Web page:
Climate model downscaling of Vancouver Island precipitation using a synoptic typing approach




Sobie, Stephen Randall

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A statistical downscaling technique is employed to link atmospheric circulation produced by climate models at the large-scale to precipitation recorded at individual weather stations on Vancouver Island. Relationships between the different spatial scales are established with synoptic typing, coupled with non-homogeneous Markov models to simulate precipitation intensity and occurrence in historical and future periods. Types are generated through a clustering algorithm which processes daily precipitation observations recorded by Environment Canada weather stations spanning 1971 to 2000. Large-scale atmospheric circulation data is taken from an ensemble of climate model projections made under the IPCC AR4 SRES A2 scenario through the end of the 21st century. Atmospheric predictors used to influence the Markov model are derived from two versions of the data: Averages of model grid cells selected by correlation maps of circulation and precipitation data; a new approach involving Common Empirical Orthogonal Functions (EOFs) calculated from model output over the Northeast Pacific Ocean. Circulation-based predictors capture the role of sea level pressure (SLP), and winds in influencing coastal precipitation over Vancouver Island. The magnitude and spatial distribution of the projected differences are dependent on the predictors used. Projections for 2081 to 2100 made using common EOFs result in most stations reporting no statistically significant change compared to the baseline period (1971 to 2000) in both seasons. Projections using averaged grid cells find winter season (Nov-Feb) precipitation anomalies produce values that are modestly positive, with typical gains of 6.5% in average precipitation, typical increases of 7.5% rising up to 15% in extreme precipitation, and little spatial dependence. In contrast, average and extreme summer precipitation intensity (Jun-Sep) declines negligibly at most island weather stations with the exception of those on the southern and western sections, which experience reductions of up to 20% relative to the latter thirty years of the twentieth century. Precipitation occurrence decreases slightly in both seasons at all stations with declines in the total days with measurable precipitation ranging from 2% to 8% with reductions also seen in the length of extended periods of precipitation in both seasons.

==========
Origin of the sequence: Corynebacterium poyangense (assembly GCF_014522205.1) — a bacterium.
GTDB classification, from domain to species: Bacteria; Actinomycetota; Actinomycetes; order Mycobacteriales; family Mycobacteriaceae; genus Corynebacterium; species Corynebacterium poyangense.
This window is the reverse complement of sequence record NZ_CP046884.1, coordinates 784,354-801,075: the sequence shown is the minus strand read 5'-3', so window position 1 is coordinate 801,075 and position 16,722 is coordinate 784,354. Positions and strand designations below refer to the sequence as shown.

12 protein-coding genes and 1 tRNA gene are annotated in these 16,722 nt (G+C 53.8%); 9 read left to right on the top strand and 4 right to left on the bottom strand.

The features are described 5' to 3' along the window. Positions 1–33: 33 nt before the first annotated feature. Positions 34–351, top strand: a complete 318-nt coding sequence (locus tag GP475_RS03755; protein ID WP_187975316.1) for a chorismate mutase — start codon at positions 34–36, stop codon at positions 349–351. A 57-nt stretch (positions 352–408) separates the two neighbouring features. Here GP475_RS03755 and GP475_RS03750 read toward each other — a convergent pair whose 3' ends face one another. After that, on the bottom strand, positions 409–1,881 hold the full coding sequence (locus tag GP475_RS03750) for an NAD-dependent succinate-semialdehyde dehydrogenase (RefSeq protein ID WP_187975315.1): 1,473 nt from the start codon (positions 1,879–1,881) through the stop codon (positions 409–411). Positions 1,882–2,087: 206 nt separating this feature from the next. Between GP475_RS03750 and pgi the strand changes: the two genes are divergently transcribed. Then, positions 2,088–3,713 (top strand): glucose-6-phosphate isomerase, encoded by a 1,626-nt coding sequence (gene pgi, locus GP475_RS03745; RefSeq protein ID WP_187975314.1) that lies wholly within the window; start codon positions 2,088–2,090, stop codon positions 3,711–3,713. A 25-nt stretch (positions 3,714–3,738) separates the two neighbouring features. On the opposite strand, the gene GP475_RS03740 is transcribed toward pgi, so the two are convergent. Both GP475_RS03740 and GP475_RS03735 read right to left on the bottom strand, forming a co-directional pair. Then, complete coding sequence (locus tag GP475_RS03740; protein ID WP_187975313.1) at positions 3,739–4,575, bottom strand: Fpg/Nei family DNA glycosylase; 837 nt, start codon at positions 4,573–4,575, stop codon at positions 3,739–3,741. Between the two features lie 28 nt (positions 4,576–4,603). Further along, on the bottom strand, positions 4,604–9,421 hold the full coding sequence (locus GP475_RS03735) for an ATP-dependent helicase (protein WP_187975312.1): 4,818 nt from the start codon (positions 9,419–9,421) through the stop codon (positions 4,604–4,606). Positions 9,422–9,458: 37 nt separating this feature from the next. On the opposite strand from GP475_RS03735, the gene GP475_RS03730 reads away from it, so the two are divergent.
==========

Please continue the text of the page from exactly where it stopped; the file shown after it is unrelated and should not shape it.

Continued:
precipitation, downscaling, climate modelling, Vancouver Island, synoptic typing, climate impacts